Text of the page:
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New Analysis Finds that Modicare, One Year In, Lives Up to Its Promise

May 11, 2019

More than 500 million people now eligible to be covered by government-funded healthcare, researchers find

Contact:
Jeremy Gaines
Center for Global Development
jgaines@cgdev.org

WASHINGTON – Modicare, the Indian government’s massive new health insurance program, has made over 500 million people eligible for healthcare coverage, marking a significant step toward universal health coverage in India, according to a new analysis from the Center for Global Development (CGD). Researchers at CGD examined data from the first year of Pradhan Mantri - Jan Arogya Yojana (PM-JAY), popularly known as “Modicare.”

“Modicare has put healthcare within reach for hundreds of millions, significantly increasing the number of people who have government-funded health insurance and far exceeding the initial estimates,” said Amanda Glassman, chief operating officer at CGD and one of the authors of the study. “We found that more than 500 million people are now eligible for coverage by Modicare or state-funded expansions of the program. That’s an impressive number, but there’s still lots of work to do to bring down costs and bring up quality.”

While the overall effort has been positive, the analysis highlights challenges and several potential pitfalls related to cost and quality that could derail Modicare’s progress. The researchers recommend:

  • Focusing on quality. The government must take a more active approach in not just helping Indians pay for healthcare, but making sure they are getting the highest quality care possible, the researchers write. Additionally, the researchers explain that embracing and improving access to primary care and linking it with the hospitalization plan, rather than only providing hospitalization, would go a long way toward promoting better health.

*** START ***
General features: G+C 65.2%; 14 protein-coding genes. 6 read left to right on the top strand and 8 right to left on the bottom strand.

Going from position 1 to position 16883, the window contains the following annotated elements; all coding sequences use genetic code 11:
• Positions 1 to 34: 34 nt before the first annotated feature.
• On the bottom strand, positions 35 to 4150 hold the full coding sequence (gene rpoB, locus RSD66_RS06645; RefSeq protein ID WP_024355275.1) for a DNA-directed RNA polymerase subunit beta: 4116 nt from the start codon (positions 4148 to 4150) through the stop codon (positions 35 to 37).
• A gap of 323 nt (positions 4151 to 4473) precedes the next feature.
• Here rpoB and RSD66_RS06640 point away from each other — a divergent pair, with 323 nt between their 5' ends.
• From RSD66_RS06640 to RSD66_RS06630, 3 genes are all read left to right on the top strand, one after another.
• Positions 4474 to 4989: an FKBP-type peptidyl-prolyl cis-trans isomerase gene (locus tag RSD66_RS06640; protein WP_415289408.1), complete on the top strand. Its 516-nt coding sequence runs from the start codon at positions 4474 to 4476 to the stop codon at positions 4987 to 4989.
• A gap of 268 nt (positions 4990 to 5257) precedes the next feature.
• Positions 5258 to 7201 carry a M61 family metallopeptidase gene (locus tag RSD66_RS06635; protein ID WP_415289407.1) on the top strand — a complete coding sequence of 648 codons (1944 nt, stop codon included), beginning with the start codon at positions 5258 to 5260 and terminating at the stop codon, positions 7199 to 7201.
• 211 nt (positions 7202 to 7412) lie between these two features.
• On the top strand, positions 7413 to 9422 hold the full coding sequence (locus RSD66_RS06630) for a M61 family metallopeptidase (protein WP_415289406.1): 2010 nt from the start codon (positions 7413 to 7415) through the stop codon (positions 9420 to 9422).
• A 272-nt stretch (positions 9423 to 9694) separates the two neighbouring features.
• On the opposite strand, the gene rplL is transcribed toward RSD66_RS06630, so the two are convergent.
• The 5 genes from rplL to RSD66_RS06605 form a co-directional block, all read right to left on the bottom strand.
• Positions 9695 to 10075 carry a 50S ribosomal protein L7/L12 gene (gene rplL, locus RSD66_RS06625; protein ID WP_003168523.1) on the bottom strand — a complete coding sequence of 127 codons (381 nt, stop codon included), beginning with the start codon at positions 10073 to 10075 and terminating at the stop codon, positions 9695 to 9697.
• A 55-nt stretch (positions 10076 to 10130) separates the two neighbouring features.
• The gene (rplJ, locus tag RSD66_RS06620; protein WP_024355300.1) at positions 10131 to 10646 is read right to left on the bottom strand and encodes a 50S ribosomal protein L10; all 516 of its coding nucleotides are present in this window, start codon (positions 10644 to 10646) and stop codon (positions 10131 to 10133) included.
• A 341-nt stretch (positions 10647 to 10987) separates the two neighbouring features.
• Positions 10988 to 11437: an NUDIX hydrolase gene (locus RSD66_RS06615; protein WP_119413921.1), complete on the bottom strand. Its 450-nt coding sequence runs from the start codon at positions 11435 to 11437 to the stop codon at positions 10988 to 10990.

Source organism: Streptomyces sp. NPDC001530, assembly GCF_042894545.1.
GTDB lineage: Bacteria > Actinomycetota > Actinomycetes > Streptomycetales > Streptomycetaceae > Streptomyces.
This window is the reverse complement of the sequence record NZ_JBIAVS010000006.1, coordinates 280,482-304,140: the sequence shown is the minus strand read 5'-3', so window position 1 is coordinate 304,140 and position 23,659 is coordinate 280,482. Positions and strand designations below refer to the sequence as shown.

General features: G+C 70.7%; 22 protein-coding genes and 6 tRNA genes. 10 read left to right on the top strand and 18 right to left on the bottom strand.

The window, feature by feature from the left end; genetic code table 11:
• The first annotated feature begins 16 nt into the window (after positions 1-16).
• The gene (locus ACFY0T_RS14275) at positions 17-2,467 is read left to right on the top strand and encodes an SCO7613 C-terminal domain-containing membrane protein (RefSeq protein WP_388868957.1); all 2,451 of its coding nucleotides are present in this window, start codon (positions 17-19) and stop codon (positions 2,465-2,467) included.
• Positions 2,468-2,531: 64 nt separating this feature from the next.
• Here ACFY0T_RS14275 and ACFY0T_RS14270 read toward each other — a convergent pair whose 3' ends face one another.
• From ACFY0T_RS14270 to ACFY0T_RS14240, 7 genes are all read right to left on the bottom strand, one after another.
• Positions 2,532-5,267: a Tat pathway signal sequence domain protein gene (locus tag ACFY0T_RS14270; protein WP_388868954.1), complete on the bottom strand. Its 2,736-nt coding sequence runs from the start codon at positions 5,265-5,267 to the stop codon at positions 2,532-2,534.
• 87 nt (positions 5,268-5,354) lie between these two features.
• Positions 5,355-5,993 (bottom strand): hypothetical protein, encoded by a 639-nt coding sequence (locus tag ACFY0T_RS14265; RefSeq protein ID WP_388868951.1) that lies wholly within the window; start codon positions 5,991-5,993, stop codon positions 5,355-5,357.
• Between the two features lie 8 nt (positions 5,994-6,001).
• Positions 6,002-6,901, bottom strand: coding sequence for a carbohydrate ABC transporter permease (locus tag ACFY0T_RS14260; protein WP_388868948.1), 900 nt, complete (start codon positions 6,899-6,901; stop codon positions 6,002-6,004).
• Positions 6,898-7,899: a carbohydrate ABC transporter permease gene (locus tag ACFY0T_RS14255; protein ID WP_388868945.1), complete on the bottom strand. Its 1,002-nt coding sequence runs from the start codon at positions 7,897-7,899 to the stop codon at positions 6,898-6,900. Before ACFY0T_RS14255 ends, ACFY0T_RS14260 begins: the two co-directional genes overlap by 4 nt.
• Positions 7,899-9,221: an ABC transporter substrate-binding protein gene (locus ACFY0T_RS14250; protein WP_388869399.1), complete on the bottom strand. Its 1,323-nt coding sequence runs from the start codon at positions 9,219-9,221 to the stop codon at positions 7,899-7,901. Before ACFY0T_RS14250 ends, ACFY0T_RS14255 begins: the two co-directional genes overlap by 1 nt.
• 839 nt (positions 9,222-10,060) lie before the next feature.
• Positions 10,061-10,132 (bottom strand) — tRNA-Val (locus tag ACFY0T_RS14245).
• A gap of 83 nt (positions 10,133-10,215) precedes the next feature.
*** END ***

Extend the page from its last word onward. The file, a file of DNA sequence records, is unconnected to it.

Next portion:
• Emphasizing value for money. The focus in the first year of Modicare has been on expanding access to health insurance, the researchers write—but at some point, the government needs to take steps to tackle the costs of the program. These steps would include better purchasing policies for medical supplies and drugs and an increased focus on providing preventative health services like vaccines that could contain high costs of later treatment.

“India has done an impressive job expanding healthcare to hundreds of millions more people, but there’s still a lot of work to do. The next big step is making sure that that Modicare is sustainable and that it delivers the high-quality care that Indians need,” said Kalipso Chalkidou, a senior fellow at CGD and an author of the study.

You can read the analysis and the full list of recommendations to improve Modicare here: https://www.cgdev.org/publication/modicare-post-election-recommendations-enhance-impact-public-health-insurance-uhc-goals.

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Photo of Amanda Glassman
Chief Operating Officer, Senior Fellow, and Board Secretary
Photo of Kalipso Chalkidou
Director of Global Health Policy and Senior Fellow